Screening by Flinders researchers tested nine species of native grass, and found three that displayed the capacity to successfully germinate and grow in soil contaminated by diesel and oil.
One species, Cymbopogon ambiguus or lemon-scented grass, actually grew faster in contaminated than clean soil.
PhD student Sharyn Gaskin of the School of Environmental Health and her supervisors, microbiologist Dr Richard Bentham, and Flinders plant physiologist Associate Professor Kathleen Soole, will shortly present papers at local and international conferences that point to a valuable role for the grasses as a cheap and effective means of remediating sites contaminated by the petrol and oil from mine machinery and transport.
The roots of grasses contribute to the breakdown of hydrocarbons in the soil by the secretion of compounds that stimulate the action of micro-organisms in the root zone.
"The grasses act as an accelerant by providing a food source to kick-start the action of the adapted organisms. These micro-organisms then degrade the pollutants," Ms Gaskin said.
Similar studies overseas have identified a range of grasses that demonstrate ability to degrade organic contaminants, but this is the first time local grasses have been tried for the purpose.
Dr Bentham said native varieties have the advantage of avoiding issues associated with introduced species, and harnessing our biodiversity that is better adapted to grow in local conditions.
The project set out to grow native grass seeds in samples of soil sent from a Rio Tinto mine at Weipa. Each grass was tried in an uncontaminated control, as well as in samples contaminated to .5 per cent and 1 per cent concentration with a mix of diesel and oil.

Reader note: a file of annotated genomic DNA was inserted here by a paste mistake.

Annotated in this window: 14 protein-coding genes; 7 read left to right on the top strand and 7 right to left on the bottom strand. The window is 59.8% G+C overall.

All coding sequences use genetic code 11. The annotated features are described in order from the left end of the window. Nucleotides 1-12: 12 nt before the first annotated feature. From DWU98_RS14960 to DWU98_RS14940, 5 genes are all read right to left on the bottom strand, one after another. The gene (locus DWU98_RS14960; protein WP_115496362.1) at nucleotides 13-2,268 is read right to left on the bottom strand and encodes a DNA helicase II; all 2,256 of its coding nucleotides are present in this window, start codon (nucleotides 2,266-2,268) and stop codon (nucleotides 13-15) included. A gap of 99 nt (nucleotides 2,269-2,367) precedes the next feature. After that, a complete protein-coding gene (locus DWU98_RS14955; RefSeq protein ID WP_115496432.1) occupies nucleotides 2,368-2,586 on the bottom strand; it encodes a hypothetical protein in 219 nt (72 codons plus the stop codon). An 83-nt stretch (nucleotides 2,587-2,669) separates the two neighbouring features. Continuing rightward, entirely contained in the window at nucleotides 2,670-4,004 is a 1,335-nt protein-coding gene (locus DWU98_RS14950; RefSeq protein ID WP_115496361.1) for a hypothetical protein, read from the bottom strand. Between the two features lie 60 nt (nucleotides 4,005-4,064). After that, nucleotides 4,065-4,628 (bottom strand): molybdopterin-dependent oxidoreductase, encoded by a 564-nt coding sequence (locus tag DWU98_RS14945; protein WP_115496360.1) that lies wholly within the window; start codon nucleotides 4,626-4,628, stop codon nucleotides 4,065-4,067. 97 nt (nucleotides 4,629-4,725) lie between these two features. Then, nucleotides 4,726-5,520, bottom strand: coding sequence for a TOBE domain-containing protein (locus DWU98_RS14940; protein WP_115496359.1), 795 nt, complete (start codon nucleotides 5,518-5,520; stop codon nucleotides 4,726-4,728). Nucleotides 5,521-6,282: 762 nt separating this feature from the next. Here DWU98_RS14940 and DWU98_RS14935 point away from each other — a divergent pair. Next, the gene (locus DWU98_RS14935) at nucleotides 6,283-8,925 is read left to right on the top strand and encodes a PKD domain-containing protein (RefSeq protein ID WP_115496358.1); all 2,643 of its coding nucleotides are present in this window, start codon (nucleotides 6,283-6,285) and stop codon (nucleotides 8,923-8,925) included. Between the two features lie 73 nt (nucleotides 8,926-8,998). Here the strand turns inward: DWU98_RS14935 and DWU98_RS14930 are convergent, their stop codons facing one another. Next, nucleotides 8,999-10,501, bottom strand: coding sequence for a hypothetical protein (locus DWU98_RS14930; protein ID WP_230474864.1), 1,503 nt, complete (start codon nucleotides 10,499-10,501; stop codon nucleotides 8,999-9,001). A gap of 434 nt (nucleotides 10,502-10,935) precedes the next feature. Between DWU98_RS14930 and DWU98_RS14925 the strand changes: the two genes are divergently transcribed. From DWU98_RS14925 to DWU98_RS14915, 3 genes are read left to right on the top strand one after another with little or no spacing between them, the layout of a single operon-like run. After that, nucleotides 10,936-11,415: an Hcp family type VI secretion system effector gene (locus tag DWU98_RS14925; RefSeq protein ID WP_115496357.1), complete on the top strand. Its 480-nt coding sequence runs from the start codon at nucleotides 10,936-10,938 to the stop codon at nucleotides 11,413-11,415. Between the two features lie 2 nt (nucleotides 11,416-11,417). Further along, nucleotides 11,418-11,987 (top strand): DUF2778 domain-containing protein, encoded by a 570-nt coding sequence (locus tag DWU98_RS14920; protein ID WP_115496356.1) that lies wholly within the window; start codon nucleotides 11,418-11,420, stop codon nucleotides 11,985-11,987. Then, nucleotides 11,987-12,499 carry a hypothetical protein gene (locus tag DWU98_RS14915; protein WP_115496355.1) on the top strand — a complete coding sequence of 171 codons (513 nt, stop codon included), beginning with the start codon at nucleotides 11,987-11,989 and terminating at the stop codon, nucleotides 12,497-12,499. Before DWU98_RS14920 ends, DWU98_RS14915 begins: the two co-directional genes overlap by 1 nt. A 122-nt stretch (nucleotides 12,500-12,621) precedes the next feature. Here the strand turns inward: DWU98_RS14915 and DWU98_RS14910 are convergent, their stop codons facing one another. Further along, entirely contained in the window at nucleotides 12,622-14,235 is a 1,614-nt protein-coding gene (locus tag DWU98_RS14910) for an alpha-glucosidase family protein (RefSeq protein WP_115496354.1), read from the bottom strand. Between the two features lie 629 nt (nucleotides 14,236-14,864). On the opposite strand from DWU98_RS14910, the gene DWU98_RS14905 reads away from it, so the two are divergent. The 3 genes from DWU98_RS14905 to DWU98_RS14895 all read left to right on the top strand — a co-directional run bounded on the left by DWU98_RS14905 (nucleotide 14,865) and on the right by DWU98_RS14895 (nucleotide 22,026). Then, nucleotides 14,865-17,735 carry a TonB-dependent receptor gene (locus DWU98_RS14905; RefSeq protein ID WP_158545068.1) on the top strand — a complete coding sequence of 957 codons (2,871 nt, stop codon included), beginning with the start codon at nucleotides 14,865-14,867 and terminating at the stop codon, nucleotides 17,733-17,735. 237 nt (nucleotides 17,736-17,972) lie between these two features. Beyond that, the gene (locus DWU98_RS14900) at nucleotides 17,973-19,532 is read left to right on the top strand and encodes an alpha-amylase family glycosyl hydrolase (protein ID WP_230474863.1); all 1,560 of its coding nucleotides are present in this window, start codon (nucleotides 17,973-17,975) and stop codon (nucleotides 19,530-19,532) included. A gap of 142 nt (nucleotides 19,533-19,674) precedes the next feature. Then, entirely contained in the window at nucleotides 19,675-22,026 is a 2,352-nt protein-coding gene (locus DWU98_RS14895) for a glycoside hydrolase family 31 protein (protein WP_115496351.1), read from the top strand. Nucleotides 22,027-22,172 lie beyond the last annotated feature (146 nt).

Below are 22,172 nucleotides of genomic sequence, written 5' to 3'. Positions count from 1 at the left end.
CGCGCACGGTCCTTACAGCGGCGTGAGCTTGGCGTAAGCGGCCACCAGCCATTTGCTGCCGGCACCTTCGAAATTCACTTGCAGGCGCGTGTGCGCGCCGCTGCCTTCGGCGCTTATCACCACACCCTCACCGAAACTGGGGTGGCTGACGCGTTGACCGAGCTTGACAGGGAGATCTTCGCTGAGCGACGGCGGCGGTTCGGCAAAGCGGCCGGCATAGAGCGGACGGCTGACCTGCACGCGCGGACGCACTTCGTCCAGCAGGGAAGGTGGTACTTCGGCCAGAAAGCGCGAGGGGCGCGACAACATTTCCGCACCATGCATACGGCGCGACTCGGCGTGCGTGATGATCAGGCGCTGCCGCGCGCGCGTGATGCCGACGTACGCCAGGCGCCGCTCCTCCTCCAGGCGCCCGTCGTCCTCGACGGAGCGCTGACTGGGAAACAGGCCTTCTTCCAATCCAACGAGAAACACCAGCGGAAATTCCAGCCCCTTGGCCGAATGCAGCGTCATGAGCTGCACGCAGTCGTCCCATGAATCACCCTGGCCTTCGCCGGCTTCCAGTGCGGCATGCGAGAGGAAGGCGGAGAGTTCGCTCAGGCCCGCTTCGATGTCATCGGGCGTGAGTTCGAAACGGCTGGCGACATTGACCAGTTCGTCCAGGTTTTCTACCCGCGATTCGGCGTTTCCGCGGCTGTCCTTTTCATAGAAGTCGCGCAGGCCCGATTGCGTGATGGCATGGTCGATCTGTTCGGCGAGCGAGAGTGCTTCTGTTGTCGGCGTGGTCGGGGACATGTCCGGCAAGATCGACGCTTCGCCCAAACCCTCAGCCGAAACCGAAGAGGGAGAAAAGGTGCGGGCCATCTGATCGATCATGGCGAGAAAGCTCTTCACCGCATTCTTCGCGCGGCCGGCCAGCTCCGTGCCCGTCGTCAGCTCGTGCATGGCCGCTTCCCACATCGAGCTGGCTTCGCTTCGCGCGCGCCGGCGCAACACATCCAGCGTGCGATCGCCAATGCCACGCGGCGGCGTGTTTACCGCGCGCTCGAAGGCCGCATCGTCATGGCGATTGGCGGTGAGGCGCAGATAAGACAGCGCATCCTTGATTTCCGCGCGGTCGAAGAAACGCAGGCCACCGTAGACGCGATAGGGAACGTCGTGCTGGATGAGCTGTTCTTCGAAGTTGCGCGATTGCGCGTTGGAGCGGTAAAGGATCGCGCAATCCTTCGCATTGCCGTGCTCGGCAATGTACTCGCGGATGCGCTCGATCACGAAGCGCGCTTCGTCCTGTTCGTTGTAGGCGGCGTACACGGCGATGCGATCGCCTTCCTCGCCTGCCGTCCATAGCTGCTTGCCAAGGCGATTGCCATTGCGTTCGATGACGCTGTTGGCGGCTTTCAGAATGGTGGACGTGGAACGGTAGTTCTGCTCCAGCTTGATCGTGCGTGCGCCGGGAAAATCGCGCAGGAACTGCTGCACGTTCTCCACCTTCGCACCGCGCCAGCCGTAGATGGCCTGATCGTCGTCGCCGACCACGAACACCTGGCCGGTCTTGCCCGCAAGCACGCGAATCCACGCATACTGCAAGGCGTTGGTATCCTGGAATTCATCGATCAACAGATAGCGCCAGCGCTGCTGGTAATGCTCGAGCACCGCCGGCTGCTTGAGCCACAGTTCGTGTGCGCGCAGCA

"After we had established that three of the grasses were tolerant to contamination, we measured root and shoot development and, surprisingly, C. ambiguus showed more shoot growth and more root growth, and liked it better in the more contaminated soil," Dr Bentham said.
The ability of the grass root mass by all three species to encourage remediating bacteria was also clearly demonstrated, Dr Bentham said.
"It's one thing to get it to grow in the soil; it's another for it to actually stimulate degradation of the hydrocarbons.
"When we went back and did a microbial count, we found we had a hundred-fold (at 60 days) and a thousand-fold more hydrocarbon-degrading bacteria (at 120 days) in the planted soil than in the unplanted soil," he said.
Dr Bentham said it appears that the roots are excreting organic compounds into the soil that fortuitously select in favour of bacteria which will be able to degrade diesel.
"So, in effect, they are their own little enrichment factories."
While data collection on the rates of hydrocarbon degradation by C. ambiguus is continuing, Dr Bentham said the rate appears to be quicker and the endpoint is lower; that is, the removal of hydrocarbons is both faster and more thorough.
As to the accelerated growth of C. ambiguus, Dr Bentham has a couple of theories. Hydrocarbon limits water uptake, so the rapid root mass growth may be a response to stress: "And once it has more roots, it has better access to water, and grows faster," he said.
Alternatively, he said, the microbes may be breaking down complex molecules and making simple molecules available to the plants as food.
"It's one of those neat little projects where we postulated a theory, and everything worked," Dr Bentham said.
"Because some of these grasses can be mowed, there is a potential for native grasses to provide a quick, green and mowable form of remediation.
"So far as we know, we are the only people in Australia looking at remediation of hydrocarbons by native plant species. We are now in the process of looking at the performance of the grasses in even higher concentrations of diesel."